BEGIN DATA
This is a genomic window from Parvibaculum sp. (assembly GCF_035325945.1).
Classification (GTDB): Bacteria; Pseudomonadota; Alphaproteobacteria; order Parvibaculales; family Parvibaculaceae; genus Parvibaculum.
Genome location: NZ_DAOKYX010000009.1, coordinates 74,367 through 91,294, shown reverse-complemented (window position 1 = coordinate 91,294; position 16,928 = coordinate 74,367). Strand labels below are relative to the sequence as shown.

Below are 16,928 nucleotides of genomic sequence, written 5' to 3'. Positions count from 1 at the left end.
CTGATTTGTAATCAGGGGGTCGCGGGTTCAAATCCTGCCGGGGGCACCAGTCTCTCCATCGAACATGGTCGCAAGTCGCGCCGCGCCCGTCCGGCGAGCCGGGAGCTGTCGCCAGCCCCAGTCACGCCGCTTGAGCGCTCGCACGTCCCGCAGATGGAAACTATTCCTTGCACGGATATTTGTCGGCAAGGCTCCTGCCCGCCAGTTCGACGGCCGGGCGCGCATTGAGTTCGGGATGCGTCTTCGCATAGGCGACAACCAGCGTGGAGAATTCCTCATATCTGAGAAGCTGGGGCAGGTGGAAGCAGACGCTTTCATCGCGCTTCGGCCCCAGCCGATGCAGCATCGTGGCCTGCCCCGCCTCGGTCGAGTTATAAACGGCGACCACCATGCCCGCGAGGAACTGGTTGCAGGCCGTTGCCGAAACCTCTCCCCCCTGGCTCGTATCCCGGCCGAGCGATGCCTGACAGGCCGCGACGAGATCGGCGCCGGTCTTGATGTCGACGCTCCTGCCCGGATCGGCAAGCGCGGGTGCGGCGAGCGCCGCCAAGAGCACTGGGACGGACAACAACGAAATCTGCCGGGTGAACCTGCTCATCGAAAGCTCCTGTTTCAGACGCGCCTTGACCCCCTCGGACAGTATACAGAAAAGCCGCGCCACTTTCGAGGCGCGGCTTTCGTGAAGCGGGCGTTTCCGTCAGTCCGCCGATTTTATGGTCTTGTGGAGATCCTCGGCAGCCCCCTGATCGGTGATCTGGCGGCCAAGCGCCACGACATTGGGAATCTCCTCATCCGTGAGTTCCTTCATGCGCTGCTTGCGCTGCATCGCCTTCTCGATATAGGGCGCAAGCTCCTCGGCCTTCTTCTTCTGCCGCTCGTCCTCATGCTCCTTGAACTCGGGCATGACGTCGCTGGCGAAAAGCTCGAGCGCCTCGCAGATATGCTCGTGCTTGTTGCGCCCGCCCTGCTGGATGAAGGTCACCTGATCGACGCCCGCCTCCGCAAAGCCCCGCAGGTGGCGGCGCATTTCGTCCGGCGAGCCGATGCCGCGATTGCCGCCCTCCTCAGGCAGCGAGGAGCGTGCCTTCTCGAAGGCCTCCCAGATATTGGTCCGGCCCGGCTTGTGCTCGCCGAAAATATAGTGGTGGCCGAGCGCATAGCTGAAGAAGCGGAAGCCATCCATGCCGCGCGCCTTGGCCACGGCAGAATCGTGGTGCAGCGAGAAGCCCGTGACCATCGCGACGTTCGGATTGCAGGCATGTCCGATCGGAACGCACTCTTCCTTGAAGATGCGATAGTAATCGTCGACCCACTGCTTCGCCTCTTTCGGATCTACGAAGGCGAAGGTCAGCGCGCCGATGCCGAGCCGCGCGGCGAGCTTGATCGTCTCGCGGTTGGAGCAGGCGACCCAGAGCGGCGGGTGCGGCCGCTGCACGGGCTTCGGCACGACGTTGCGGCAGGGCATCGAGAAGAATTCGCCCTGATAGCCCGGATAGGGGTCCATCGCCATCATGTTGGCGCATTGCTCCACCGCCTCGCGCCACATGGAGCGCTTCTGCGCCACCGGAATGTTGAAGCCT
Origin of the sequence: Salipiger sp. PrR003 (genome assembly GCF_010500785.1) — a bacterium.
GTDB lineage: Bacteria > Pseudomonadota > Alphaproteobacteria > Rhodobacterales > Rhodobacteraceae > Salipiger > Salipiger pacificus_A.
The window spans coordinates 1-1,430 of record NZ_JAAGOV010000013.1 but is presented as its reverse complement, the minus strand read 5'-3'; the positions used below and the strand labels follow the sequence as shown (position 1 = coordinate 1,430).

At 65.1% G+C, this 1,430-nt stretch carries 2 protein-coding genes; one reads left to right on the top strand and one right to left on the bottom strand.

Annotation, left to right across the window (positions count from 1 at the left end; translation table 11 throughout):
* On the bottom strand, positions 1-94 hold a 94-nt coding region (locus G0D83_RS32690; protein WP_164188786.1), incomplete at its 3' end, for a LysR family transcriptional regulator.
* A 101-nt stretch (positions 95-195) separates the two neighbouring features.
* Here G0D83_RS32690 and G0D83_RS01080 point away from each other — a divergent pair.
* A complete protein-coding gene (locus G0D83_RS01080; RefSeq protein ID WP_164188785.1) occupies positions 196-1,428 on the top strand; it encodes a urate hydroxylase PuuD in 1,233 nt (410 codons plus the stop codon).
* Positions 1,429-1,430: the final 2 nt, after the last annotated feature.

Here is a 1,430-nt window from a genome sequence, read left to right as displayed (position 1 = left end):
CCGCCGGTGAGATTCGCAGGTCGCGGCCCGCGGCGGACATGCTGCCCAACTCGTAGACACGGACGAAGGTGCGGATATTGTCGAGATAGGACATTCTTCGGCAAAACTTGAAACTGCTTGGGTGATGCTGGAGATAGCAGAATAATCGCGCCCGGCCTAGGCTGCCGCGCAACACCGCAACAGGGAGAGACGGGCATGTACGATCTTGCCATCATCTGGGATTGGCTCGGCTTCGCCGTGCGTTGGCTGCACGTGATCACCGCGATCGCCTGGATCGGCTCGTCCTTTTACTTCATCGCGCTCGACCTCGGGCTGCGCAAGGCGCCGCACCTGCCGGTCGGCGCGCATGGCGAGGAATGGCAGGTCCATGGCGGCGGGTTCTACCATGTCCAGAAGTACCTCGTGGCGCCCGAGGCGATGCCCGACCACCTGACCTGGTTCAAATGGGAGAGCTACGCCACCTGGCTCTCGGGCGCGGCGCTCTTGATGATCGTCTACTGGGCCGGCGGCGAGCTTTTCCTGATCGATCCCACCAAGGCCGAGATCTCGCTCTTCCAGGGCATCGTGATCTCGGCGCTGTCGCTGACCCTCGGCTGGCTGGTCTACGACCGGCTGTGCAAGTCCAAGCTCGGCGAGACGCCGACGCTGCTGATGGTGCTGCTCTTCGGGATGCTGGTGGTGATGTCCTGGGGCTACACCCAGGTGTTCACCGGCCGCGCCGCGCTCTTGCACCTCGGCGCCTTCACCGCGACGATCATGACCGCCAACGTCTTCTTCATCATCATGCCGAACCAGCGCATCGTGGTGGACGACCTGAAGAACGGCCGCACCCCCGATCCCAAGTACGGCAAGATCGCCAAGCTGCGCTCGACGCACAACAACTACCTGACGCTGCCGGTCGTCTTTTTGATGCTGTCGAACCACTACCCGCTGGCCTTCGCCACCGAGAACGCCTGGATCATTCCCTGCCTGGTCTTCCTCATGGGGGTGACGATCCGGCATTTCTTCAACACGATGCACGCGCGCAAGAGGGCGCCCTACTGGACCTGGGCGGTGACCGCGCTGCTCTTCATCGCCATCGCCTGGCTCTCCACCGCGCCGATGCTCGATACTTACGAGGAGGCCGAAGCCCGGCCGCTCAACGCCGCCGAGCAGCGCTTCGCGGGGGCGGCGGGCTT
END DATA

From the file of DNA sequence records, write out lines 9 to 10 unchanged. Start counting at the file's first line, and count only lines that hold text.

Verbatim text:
At 65.1% G+C, this 1,430-nt stretch carries 2 protein-coding genes; one reads left to right on the top strand and one right to left on the bottom strand.

Annotation, left to right across the window (positions count from 1 at the left end; translation table 11 throughout):